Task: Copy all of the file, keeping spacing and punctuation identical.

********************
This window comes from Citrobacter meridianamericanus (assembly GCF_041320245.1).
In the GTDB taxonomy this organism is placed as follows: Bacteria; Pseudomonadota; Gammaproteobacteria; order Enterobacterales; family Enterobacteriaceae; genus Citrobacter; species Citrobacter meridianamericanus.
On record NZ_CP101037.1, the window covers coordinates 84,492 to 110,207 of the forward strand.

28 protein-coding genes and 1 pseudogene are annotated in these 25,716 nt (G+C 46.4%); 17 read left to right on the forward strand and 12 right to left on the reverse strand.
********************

This window comes from Citrobacter meridianamericanus (assembly GCF_041320245.1).
In the GTDB taxonomy this organism is placed as follows: Bacteria; Pseudomonadota; Gammaproteobacteria; order Enterobacterales; family Enterobacteriaceae; genus Citrobacter; species Citrobacter meridianamericanus.
On record NZ_CP101037.1, the window covers coordinates 84,492 to 110,207 of the forward strand.

28 protein-coding genes and 1 pseudogene are annotated in these 25,716 nt (G+C 46.4%); 17 read left to right on the forward strand and 12 right to left on the reverse strand.